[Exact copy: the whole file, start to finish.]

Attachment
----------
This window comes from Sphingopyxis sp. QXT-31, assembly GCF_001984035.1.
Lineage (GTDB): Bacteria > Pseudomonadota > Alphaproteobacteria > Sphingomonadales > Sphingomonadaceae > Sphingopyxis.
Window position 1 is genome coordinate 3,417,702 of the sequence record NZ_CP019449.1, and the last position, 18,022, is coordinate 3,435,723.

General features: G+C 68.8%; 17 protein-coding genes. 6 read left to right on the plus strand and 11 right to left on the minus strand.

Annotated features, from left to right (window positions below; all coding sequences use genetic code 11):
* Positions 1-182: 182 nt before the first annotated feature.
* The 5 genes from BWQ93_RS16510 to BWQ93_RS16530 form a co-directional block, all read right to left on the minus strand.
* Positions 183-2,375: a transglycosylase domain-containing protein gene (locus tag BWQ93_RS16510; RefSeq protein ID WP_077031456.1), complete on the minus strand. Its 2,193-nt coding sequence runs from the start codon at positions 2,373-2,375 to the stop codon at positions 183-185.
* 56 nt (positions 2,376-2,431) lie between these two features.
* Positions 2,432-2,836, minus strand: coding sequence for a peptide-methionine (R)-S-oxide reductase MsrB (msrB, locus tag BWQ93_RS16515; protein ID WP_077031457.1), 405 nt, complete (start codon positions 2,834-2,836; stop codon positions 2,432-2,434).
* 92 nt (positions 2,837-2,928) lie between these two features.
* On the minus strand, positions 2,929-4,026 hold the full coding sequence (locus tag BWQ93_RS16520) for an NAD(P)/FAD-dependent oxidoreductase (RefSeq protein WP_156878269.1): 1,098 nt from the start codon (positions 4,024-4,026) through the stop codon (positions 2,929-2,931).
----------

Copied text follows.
This window comes from Sphingopyxis sp. QXT-31, assembly GCF_001984035.1.
Lineage (GTDB): Bacteria > Pseudomonadota > Alphaproteobacteria > Sphingomonadales > Sphingomonadaceae > Sphingopyxis.
Window position 1 is genome coordinate 3,417,702 of the sequence record NZ_CP019449.1, and the last position, 18,022, is coordinate 3,435,723.

General features: G+C 68.8%; 17 protein-coding genes. 6 read left to right on the plus strand and 11 right to left on the minus strand.

Annotated features, from left to right (window positions below; all coding sequences use genetic code 11):
* Positions 1-182: 182 nt before the first annotated feature.
* The 5 genes from BWQ93_RS16510 to BWQ93_RS16530 form a co-directional block, all read right to left on the minus strand.
* Positions 183-2,375: a transglycosylase domain-containing protein gene (locus tag BWQ93_RS16510; RefSeq protein ID WP_077031456.1), complete on the minus strand. Its 2,193-nt coding sequence runs from the start codon at positions 2,373-2,375 to the stop codon at positions 183-185.
* 56 nt (positions 2,376-2,431) lie between these two features.
* Positions 2,432-2,836, minus strand: coding sequence for a peptide-methionine (R)-S-oxide reductase MsrB (msrB, locus tag BWQ93_RS16515; protein ID WP_077031457.1), 405 nt, complete (start codon positions 2,834-2,836; stop codon positions 2,432-2,434).
* 92 nt (positions 2,837-2,928) lie between these two features.
* On the minus strand, positions 2,929-4,026 hold the full coding sequence (locus tag BWQ93_RS16520) for an NAD(P)/FAD-dependent oxidoreductase (RefSeq protein WP_156878269.1): 1,098 nt from the start codon (positions 4,024-4,026) through the stop codon (positions 2,929-2,931).